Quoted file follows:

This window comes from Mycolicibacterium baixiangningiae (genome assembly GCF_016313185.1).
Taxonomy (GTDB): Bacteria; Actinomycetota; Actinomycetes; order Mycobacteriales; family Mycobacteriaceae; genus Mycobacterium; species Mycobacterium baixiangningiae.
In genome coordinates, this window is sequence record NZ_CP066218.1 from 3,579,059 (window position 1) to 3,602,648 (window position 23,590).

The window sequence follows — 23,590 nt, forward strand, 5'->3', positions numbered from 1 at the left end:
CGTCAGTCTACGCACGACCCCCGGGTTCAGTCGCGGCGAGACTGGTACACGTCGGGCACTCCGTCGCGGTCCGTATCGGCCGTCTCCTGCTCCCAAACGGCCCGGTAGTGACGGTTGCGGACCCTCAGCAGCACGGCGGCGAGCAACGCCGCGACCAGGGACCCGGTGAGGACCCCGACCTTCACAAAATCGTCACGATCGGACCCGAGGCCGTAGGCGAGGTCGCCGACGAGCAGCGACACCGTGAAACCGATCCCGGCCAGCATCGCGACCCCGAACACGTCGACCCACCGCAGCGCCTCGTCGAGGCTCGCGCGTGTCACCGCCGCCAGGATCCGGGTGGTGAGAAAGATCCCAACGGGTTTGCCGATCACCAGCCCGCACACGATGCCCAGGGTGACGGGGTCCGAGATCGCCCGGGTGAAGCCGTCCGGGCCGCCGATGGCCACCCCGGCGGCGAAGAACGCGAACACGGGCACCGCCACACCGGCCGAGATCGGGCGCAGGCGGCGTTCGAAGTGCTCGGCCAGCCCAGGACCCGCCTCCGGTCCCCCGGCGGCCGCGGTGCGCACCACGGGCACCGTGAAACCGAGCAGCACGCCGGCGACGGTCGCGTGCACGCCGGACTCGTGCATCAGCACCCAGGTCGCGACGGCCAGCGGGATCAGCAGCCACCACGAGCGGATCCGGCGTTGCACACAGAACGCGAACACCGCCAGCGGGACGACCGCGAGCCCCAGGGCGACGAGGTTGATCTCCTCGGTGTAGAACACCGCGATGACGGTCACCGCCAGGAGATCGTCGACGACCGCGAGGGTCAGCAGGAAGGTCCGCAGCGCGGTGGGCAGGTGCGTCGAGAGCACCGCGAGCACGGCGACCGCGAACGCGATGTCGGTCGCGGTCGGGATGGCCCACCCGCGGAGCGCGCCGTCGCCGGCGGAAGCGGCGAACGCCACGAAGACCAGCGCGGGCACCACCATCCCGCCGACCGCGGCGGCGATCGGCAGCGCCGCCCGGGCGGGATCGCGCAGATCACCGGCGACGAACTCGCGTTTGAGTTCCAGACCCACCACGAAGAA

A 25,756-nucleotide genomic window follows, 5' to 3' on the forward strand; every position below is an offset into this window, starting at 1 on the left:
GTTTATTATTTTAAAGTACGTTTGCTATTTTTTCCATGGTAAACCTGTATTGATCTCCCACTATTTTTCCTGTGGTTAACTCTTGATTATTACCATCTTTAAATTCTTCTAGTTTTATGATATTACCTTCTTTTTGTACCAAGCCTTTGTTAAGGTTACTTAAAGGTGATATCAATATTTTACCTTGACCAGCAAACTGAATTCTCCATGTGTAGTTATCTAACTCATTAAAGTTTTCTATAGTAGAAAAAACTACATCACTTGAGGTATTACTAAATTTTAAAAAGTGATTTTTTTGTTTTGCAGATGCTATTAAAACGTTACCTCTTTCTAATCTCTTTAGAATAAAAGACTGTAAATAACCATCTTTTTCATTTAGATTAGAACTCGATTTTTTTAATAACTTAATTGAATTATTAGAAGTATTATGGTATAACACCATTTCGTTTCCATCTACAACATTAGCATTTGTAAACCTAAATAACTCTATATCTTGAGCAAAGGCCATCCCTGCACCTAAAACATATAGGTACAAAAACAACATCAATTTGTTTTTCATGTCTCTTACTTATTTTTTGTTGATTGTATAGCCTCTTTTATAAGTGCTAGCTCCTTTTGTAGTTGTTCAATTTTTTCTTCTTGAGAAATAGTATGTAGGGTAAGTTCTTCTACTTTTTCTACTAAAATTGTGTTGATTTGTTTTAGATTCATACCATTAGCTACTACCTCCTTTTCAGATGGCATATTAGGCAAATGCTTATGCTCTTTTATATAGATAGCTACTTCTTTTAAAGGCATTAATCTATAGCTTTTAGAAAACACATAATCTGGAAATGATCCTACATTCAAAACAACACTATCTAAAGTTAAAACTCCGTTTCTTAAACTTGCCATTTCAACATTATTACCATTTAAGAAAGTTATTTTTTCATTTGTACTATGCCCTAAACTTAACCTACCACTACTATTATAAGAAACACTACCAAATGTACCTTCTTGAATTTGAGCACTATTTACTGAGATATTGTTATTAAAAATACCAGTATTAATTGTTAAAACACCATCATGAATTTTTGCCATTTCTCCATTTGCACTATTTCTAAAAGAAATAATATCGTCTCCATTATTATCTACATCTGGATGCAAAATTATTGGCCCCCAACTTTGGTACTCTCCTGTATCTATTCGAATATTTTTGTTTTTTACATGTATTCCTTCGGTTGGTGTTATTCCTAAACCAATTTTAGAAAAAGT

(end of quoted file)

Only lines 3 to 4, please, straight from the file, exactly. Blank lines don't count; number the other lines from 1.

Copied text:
In genome coordinates, this window is sequence record NZ_CP066218.1 from 3,579,059 (window position 1) to 3,602,648 (window position 23,590).

The window sequence follows — 23,590 nt, forward strand, 5'->3', positions numbered from 1 at the left end: